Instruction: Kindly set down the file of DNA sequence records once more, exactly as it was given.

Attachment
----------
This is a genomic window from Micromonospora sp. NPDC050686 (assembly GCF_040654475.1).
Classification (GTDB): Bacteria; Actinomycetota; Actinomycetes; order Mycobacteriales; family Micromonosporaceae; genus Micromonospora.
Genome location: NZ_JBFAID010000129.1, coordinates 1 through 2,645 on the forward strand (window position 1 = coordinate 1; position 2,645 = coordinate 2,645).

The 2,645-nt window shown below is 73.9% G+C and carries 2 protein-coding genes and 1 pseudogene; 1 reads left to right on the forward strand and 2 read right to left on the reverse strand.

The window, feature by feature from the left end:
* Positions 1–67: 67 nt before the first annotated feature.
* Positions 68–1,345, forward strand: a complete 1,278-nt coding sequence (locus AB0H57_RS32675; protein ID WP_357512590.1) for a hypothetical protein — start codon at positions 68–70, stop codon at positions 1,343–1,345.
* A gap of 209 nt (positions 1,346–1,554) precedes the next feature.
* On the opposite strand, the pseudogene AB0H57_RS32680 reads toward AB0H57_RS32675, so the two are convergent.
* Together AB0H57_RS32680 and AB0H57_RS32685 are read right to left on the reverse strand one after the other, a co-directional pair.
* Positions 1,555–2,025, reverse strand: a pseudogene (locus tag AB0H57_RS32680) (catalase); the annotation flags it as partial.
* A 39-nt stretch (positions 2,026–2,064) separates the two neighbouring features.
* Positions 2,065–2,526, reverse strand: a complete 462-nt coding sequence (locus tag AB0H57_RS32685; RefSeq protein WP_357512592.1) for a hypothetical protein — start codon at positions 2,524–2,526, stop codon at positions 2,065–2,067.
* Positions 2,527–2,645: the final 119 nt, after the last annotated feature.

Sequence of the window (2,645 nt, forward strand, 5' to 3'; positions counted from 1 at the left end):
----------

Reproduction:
This is a genomic window from Micromonospora sp. NPDC050686 (assembly GCF_040654475.1).
Classification (GTDB): Bacteria; Actinomycetota; Actinomycetes; order Mycobacteriales; family Micromonosporaceae; genus Micromonospora.
Genome location: NZ_JBFAID010000129.1, coordinates 1 through 2,645 on the forward strand (window position 1 = coordinate 1; position 2,645 = coordinate 2,645).

The 2,645-nt window shown below is 73.9% G+C and carries 2 protein-coding genes and 1 pseudogene; 1 reads left to right on the forward strand and 2 read right to left on the reverse strand.

The window, feature by feature from the left end:
* Positions 1–67: 67 nt before the first annotated feature.
* Positions 68–1,345, forward strand: a complete 1,278-nt coding sequence (locus AB0H57_RS32675; protein ID WP_357512590.1) for a hypothetical protein — start codon at positions 68–70, stop codon at positions 1,343–1,345.
* A gap of 209 nt (positions 1,346–1,554) precedes the next feature.
* On the opposite strand, the pseudogene AB0H57_RS32680 reads toward AB0H57_RS32675, so the two are convergent.
* Together AB0H57_RS32680 and AB0H57_RS32685 are read right to left on the reverse strand one after the other, a co-directional pair.
* Positions 1,555–2,025, reverse strand: a pseudogene (locus tag AB0H57_RS32680) (catalase); the annotation flags it as partial.
* A 39-nt stretch (positions 2,026–2,064) separates the two neighbouring features.
* Positions 2,065–2,526, reverse strand: a complete 462-nt coding sequence (locus tag AB0H57_RS32685; RefSeq protein WP_357512592.1) for a hypothetical protein — start codon at positions 2,524–2,526, stop codon at positions 2,065–2,067.
* Positions 2,527–2,645: the final 119 nt, after the last annotated feature.

Sequence of the window (2,645 nt, forward strand, 5' to 3'; positions counted from 1 at the left end):